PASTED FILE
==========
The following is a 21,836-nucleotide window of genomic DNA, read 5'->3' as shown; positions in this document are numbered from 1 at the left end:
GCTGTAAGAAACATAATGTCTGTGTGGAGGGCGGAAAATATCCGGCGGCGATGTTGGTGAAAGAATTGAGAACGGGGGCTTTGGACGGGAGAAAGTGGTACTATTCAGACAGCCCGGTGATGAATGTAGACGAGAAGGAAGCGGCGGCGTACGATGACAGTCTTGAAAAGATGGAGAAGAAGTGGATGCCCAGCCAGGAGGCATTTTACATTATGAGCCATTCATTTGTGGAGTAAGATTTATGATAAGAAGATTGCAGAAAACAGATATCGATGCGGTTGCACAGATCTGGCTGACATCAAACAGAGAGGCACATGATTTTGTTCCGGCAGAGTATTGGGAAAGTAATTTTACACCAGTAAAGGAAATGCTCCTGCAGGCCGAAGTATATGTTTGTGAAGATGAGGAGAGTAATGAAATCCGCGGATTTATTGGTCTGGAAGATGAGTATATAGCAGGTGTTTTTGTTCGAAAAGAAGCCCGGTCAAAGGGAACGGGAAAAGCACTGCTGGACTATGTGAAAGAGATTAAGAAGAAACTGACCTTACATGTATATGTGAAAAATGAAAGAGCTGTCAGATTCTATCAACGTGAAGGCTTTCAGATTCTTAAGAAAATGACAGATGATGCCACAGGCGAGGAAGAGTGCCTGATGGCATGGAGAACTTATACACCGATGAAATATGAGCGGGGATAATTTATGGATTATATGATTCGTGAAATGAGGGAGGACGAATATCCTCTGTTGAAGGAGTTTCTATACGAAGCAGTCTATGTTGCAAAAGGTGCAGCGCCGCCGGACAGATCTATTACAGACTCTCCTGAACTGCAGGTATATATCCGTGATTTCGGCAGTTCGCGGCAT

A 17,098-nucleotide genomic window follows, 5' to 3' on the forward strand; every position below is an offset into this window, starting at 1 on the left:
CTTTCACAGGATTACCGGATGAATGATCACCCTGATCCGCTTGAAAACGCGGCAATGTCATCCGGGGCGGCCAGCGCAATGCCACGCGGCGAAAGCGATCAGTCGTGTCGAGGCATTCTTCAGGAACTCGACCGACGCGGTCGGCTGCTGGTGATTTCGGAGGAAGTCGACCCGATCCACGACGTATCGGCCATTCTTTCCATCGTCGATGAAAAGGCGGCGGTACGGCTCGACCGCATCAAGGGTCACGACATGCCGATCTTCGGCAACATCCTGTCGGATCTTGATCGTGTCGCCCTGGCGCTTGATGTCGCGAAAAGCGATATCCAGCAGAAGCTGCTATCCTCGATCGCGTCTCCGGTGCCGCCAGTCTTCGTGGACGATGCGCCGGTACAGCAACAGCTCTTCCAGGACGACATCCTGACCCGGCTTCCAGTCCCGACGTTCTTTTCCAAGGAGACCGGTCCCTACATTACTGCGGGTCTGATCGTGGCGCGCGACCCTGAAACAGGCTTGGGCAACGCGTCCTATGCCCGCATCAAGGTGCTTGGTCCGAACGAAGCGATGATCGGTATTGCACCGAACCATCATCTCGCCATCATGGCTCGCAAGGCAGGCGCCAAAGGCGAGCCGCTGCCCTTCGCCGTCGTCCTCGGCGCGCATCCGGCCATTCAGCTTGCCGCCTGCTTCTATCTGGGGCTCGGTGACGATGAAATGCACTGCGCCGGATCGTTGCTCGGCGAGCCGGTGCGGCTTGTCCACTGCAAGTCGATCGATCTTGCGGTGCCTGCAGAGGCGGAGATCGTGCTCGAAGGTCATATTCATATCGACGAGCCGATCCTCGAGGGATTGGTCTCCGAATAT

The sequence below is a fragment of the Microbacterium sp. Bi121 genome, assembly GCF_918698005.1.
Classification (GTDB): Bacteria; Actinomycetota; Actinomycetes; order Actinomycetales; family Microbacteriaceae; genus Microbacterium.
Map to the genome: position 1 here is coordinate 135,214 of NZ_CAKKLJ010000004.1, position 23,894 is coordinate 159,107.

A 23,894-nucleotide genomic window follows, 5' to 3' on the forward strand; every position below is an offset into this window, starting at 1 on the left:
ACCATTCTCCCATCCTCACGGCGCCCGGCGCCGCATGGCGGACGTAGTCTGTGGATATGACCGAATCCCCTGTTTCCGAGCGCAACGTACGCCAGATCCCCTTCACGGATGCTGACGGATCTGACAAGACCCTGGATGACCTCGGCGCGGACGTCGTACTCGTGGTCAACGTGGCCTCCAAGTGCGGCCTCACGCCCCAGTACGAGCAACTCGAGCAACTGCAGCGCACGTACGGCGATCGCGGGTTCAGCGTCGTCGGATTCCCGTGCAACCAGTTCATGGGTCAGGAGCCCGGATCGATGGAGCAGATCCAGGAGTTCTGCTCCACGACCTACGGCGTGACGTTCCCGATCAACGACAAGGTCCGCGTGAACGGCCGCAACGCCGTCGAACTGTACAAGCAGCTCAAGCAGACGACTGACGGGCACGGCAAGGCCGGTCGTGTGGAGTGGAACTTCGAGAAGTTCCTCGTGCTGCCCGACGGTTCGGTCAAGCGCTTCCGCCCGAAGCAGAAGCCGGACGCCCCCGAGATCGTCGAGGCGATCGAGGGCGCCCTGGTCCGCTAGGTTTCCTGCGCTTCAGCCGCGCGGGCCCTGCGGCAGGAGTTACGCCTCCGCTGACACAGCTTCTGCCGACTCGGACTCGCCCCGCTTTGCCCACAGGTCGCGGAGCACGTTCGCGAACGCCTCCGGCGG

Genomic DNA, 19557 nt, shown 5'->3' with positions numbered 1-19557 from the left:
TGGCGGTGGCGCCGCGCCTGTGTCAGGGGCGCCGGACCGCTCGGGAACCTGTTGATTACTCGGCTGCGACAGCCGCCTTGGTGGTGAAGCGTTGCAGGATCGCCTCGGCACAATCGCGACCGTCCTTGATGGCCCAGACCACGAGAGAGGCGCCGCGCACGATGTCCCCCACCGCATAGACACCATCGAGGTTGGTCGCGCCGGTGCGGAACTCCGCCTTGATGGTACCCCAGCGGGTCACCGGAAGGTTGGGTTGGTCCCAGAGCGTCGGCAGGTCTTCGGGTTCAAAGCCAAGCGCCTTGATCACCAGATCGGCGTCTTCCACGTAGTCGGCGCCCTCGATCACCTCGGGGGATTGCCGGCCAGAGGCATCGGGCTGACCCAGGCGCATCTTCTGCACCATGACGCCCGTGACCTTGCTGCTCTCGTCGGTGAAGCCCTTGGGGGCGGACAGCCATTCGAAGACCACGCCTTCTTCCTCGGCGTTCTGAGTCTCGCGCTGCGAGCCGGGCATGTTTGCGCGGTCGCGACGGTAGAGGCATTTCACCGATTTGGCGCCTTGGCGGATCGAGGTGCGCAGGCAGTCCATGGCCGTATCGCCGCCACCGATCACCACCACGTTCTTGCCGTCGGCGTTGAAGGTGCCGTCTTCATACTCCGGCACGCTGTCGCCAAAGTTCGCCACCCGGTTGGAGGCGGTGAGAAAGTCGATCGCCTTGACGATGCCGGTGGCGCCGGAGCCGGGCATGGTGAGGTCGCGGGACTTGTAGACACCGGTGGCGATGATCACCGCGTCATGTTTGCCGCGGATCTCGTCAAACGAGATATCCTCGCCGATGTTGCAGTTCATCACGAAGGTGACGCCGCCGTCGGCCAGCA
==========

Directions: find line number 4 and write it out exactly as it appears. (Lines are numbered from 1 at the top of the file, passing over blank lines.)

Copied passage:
CTTTCACAGGATTACCGGATGAATGATCACCCTGATCCGCTTGAAAACGCGGCAATGTCATCCGGGGCGGCCAGCGCAATGCCACGCGGCGAAAGCGATCAGTCGTGTCGAGGCATTCTTCAGGAACTCGACCGACGCGGTCGGCTGCTGGTGATTTCGGAGGAAGTCGACCCGATCCACGACGTATCGGCCATTCTTTCCATCGTCGATGAAAAGGCGGCGGTACGGCTCGACCGCATCAAGGGTCACGACATGCCGATCTTCGGCAACATCCTGTCGGATCTTGATCGTGTCGCCCTGGCGCTTGATGTCGCGAAAAGCGATATCCAGCAGAAGCTGCTATCCTCGATCGCGTCTCCGGTGCCGCCAGTCTTCGTGGACGATGCGCCGGTACAGCAACAGCTCTTCCAGGACGACATCCTGACCCGGCTTCCAGTCCCGACGTTCTTTTCCAAGGAGACCGGTCCCTACATTACTGCGGGTCTGATCGTGGCGCGCGACCCTGAAACAGGCTTGGGCAACGCGTCCTATGCCCGCATCAAGGTGCTTGGTCCGAACGAAGCGATGATCGGTATTGCACCGAACCATCATCTCGCCATCATGGCTCGCAAGGCAGGCGCCAAAGGCGAGCCGCTGCCCTTCGCCGTCGTCCTCGGCGCGCATCCGGCCATTCAGCTTGCCGCCTGCTTCTATCTGGGGCTCGGTGACGATGAAATGCACTGCGCCGGATCGTTGCTCGGCGAGCCGGTGCGGCTTGTCCACTGCAAGTCGATCGATCTTGCGGTGCCTGCAGAGGCGGAGATCGTGCTCGAAGGTCATATTCATATCGACGAGCCGATCCTCGAGGGATTGGTCTCCGAATAT